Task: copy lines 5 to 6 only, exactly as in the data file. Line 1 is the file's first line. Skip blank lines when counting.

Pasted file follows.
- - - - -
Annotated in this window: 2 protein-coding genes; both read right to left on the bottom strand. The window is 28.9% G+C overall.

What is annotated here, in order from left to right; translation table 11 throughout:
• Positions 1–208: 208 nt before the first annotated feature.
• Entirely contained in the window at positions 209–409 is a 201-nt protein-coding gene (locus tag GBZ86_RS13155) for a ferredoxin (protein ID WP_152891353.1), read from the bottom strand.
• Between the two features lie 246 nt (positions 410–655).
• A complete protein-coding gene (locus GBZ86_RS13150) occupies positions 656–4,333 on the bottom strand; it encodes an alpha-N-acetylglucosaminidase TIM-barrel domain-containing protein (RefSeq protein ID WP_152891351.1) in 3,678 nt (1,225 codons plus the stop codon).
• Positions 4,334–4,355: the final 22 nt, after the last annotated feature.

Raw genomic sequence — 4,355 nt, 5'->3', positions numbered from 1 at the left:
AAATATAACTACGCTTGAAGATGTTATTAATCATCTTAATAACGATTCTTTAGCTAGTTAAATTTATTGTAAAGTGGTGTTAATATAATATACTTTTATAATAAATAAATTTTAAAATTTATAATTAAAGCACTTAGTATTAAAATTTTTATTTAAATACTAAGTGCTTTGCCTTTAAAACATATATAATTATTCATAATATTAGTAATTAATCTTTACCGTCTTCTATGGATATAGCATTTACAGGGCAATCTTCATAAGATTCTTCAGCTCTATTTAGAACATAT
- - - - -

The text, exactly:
• Between the two features lie 246 nt (positions 410–655).
• A complete protein-coding gene (locus GBZ86_RS13150) occupies positions 656–4,333 on the bottom strand; it encodes an alpha-N-acetylglucosaminidase TIM-barrel domain-containing protein (RefSeq protein ID WP_152891351.1) in 3,678 nt (1,225 codons plus the stop codon).